President Muhammadu Buhari recently inaugurated a project designed to prevent illegal activities in Nigeria’s coastal waters and enforce maritime regulations. It also aims to prevent illegal activities on inland waterways. It’s being implemented by the Nigerian Maritime Administration and Safety Agency. Personnel have been hired from the navy, army, air force, police, and Department of State Services. The $195 million project is said to be the first integrated maritime security strategy for West and Central Africa. It’s designed to tackle piracy, sea robbery, and other crimes at sea in Nigerian waters and up to the Gulf of Guinea. The Gulf encompasses over 12 countries from Senegal to Angola. It’s a strategic maritime domain with huge natural resources, and provides a critical route for international shipping. Most studies, including mine, affirm that the root of maritime insecurity in the Gulf of Guinea stems primarily from bad governance. Despite endowment with vast natural resources, most of the States parade some of the worst indices of human development. These include environmental devastation, high unemployment rates and widespread poverty generated by corruption and bad governance.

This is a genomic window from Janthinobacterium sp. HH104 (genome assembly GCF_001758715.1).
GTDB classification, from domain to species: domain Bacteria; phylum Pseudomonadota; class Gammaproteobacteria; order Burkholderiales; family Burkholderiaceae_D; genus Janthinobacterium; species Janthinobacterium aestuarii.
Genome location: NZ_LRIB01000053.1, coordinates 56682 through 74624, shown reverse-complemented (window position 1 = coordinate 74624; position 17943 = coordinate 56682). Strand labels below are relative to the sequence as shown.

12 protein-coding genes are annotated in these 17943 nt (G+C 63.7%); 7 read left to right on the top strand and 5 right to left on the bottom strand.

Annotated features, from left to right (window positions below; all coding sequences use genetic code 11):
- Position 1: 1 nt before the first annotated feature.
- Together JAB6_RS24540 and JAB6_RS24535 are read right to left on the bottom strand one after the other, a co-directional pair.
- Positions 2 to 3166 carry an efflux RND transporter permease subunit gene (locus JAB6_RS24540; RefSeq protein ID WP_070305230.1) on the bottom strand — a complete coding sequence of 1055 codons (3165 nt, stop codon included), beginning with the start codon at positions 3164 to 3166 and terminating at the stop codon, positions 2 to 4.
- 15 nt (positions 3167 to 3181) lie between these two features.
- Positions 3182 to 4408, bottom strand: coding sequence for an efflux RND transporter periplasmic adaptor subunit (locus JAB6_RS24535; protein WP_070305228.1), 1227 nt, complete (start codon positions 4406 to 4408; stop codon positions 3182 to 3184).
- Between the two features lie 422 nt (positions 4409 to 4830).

SOURCE: THE CONVERSATION